by Joseph Kerschbaum
Director of Client Services, Clix Marketing
Recently, we acquired a client whose AdWords accounts were in a state of disarray. This is using the term “disarray” lightly. Our initial objective was to consolidate quite a few campaigns, from a number of different AdWords accounts, into one single account.
Basically, the client wanted to consolidate the campaigns without lead flow being hindered greatly in the short term and/or permanently.
Let’s Run the Numbers
The first step was to review the performance of the campaigns pre- and post-consolidation. This data was compiled from a few of the campaigns before they were moved, and compared to the data after these campaigns were consolidated into one account.
Looking at these stats, things looked a little rough. Impressions, clicks, and conversions were down. And our cost-per-click and cost-per-conversion was up.
However, things weren’t as bleak as they first appeared. Considering that we moved thousands of keywords and hundreds of ad texts throughout a short period of time, we (and the client) were happy with the progress.
When each campaign was moved into the new account, it took a few days for it to adjust and gain back its impression volume. Over time, things started picking up. For example, here’s the progress we’ve made within the consolidated account:
Our clicks, impressions, and conversions have increased over the past few weeks and our cost-per-conversion is starting to decrease.
Plan of Action
The campaigns are in much better shape now, and all in one place. Our next step is to begin optimizing the newly consolidated campaigns now that they’re “getting back on their feet.” Our key performance metrics (KPIs) were down for a short while but they’re making a comeback.
So, how did we move thousands of keywords without crippling the account for the long-term and sending the client in a tailspin?
- We created a tiered plan so that we moved campaigns slowly. We didn’t move everything at once.
- We conducted a thorough analysis of the campaigns and removed the weak elements before moving anything. This process included pausing underperforming keywords, adjusting bids, adding negative keywords, and pausing weak ad text variations. This allowed us to move the best elements of the campaigns.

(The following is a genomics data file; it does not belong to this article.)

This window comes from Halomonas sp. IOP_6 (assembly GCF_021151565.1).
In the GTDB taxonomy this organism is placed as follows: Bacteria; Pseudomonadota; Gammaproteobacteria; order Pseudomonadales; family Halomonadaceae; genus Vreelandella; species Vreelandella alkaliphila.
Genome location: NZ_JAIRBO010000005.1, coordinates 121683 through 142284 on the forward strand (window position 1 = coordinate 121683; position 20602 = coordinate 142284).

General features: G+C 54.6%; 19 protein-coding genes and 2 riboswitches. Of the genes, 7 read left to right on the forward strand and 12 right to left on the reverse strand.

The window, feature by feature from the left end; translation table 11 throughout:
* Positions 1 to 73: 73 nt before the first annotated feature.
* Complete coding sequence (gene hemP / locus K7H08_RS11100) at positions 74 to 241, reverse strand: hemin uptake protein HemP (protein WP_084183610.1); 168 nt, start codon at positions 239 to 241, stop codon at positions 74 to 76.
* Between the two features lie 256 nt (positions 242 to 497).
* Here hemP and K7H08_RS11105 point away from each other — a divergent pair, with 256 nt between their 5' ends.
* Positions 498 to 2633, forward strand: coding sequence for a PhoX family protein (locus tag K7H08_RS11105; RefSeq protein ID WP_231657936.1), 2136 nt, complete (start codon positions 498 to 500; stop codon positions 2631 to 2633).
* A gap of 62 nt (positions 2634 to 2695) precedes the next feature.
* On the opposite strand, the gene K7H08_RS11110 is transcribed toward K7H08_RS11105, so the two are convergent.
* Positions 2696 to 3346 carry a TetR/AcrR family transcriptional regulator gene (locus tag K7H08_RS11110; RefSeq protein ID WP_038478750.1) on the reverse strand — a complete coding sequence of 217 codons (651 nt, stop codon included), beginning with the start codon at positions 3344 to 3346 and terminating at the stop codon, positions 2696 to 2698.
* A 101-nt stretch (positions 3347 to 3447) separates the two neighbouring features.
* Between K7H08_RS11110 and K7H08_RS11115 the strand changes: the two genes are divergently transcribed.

- We set the proper expectations with the client. Before one keyword was moved, we made them aware that by moving keywords between accounts we’ll be losing their performance history and this could negatively affect the account.
Sure, we can see how this process affected this client on a micro level, but what does this mean on a macro level for PPC management?
- If you have a pretty solid campaign structure and move your campaign, it should gain back its performance traction quickly. Just be prepared for short-term turbulence.
- This idea can apply to moving ad groups between campaigns within the same account. If you move an ad group between campaigns, you’ll see a blip in performance but it should pick up.
- If your account is littered with keywords that have poor quality scores, low CTRs, and high CPCs, then opening a new account and moving your campaign won’t fix your problems. A good account should gain back its good graces with Google, and bad accounts should suffer the same fate.
A few additional notes if you plan to move campaigns or ad groups:
- If you migrate an entire campaign between accounts, check your account settings. Technically, you’re creating a new campaign. This means that your campaign settings could be set to AdWords defaults.
- When moving ad groups between campaigns, make sure that higher-level campaign settings, such as ad delivery, rotation, and campaign-level negative keywords, don’t hinder your recently-moved ad group.
If you need to make major changes to an AdWords account, such as moving ad groups between campaigns or even moving campaigns between accounts, come up with a plan first and expect a fluctuation in your performance and overall volume.
If you’re suffering from performance, optimize the account you have. Don’t try opening a new account and moving your old, junky campaigns into them. You may see a short-term boost by doing this, but if your ads are irrelevant and landing pages don’t convert in one account, they’ll do the same in a new account as well.